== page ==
As the result of an email that I received late on Friday night, Saturday saw me out at Lahaina Gateway, volunteering with the relief effort for those effected by the wild fires almost three weeks ago.

Volunteers met up in the town of Wailuku, on the north west side of the island, at 7:45am Saturday morning. A group of sixty two volunteers had shown up. About half had been over to Lahaina before, half had not. We were briefed on what to expect, how we should behave and then boarded the two buses that were waiting for us.

The drive over to Lahaina took about an hour. This drive can sometimes be longer, but the island is so quiet right now that there was nothing to slow us down. The road that runs along the south west side of the island is currently only open from 6:00am to 10:00pm. Further, access to the burn zone of the town is forbidden as the search for remains continues, and those roads are guarded by National Guard soldiers.

We approached Lahaina Gateway, a shopping mall which had escaped fire damage, via the bypass. This road circles a part of the town from above, before dropping down to Lahaina Gateway. Although still at quite a distance from the town, the fire damage was clear to see. The bus that I was on, although quiet because of the early hour, fell quieter. A wire fence to the side of the bypass had become a make shift memorial, yellow ribbons tied to it.

It was a hot day, very hot. Initially I found the scale of the operation to be overwhelming. In just seeing the amount donated, the number of people involved in distributing the goods (many more people were already there when we arrived from the north shore), and when we opened at 10:00am, the number of cars driving by to collect donations. Two further food stations provided cooked meals for those coming in for supplies as well as those volunteering. Even popsicles were available early afternoon! Carts went by the volunteer stations at regular intervals with cold water. Another went by with cold, wet face cloths to help volunteers cool off. It was a day of giving, the generosity coming from all sides. And this is something that has been going on in some shape or form since the fires struck. The whole process, run by volunteers for the most part, ran very smoothly.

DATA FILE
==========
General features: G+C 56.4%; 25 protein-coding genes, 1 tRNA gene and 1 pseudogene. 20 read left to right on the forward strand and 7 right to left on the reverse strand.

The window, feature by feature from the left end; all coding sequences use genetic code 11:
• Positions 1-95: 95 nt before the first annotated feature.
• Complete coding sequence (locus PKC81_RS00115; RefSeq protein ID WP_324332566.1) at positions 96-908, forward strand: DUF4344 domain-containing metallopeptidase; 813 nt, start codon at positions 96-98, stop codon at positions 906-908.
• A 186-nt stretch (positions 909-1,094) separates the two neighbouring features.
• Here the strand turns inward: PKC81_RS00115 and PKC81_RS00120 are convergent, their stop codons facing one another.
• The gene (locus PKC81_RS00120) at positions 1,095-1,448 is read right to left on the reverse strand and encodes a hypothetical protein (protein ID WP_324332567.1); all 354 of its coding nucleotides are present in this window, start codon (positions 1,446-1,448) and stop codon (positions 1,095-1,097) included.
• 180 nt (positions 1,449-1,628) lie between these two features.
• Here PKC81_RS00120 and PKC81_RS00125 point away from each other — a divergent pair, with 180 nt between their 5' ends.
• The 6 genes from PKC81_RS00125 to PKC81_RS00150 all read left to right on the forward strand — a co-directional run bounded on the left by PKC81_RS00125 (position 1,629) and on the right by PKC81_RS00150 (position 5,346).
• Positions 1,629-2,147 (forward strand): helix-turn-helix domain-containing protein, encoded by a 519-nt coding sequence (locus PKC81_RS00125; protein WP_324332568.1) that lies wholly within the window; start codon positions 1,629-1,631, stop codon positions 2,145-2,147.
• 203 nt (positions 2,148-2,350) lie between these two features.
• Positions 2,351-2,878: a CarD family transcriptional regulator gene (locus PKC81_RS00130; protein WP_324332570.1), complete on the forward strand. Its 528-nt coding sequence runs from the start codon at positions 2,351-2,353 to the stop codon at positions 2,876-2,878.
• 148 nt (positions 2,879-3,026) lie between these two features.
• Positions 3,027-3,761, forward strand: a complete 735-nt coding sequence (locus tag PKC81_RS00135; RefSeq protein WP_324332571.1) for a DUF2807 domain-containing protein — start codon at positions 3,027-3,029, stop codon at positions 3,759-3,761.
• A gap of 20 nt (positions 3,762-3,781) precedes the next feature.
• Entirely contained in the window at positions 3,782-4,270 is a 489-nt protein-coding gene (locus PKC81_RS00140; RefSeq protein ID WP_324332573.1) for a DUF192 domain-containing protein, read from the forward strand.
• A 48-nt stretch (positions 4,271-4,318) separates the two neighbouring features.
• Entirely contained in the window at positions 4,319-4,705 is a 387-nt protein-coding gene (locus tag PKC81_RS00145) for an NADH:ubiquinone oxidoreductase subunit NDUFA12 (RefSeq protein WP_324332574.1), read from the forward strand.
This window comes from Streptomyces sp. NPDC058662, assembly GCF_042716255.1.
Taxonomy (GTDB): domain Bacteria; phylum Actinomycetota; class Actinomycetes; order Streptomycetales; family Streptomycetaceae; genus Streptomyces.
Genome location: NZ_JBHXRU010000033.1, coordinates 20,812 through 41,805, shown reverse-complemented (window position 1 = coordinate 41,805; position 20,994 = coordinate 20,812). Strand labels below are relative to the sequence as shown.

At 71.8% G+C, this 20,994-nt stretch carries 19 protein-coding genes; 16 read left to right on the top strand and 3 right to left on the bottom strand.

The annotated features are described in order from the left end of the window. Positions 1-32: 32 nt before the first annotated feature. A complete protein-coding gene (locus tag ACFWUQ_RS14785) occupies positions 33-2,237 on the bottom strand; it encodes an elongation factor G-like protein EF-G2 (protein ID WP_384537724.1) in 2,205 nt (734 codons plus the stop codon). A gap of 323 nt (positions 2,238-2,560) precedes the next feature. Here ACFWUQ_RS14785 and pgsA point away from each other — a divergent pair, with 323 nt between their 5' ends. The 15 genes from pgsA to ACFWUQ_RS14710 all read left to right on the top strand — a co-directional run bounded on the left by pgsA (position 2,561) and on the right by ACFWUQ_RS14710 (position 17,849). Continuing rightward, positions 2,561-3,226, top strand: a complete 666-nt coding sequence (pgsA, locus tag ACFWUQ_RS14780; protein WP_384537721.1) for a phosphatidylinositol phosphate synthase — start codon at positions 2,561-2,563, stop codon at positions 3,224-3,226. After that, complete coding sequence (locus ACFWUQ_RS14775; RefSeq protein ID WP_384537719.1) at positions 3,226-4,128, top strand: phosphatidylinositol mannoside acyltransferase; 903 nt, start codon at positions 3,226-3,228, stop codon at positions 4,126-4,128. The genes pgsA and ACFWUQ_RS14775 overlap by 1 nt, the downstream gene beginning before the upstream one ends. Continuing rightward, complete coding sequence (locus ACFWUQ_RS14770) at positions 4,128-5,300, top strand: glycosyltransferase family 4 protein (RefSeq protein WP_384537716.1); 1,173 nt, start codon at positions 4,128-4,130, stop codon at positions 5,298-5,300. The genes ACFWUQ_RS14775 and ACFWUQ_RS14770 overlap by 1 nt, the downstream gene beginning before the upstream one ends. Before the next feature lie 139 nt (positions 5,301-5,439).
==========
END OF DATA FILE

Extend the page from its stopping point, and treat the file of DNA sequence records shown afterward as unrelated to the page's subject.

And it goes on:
There was little time for a break, there being a steady stream of cars feeding their way past the stations. However, at one point I stepped back and found myself thinking - a few weeks ago these people were living their lives, just like me. Now they were relying on the generosity of strangers for the necessities of life. It was all very humbling and sobering. I was pleased that I was there.

About an hour and a half before we were due to wrap up for the day, news came through of a bush fire about 5 miles up the road in Ka’anapali. The decision was made to wind down proceedings and get ready to evacuate. By the time that the site was cleared and the bus had arrived, news came through that the fire was contained. However, in light of what had happened three weeks ago, I believe that the caution was well placed.

It was not until I got home that I realized how tired I was, especially my legs. I had been standing for most of the day, and that heat was energy sapping. Much to reflect on. Much to be grateful for. Much to be humbled by.


Lahaina is very much in the news, and quite rightly so. But let us not forget that on that night of August 8th, fires had also been burning on the east side of the island. With water still not safe to use for washing as well as drinking, in Lahaina as well as Upcountry Maui, we had some friends come down on Saturday night to take showers and have dinner. They had had to evacuate on August 8th, but thankfully were able to return to their home. Listening to their stories of the Upcountry fire, my wife and I drove up there yesterday evening. Woodlands that we had driven by on many occasions were scorched. We saw some houses that had been burnt down. At least one road was closed for all except residents. And there again were the volunteers, handing out free dinners for the Upcountry community.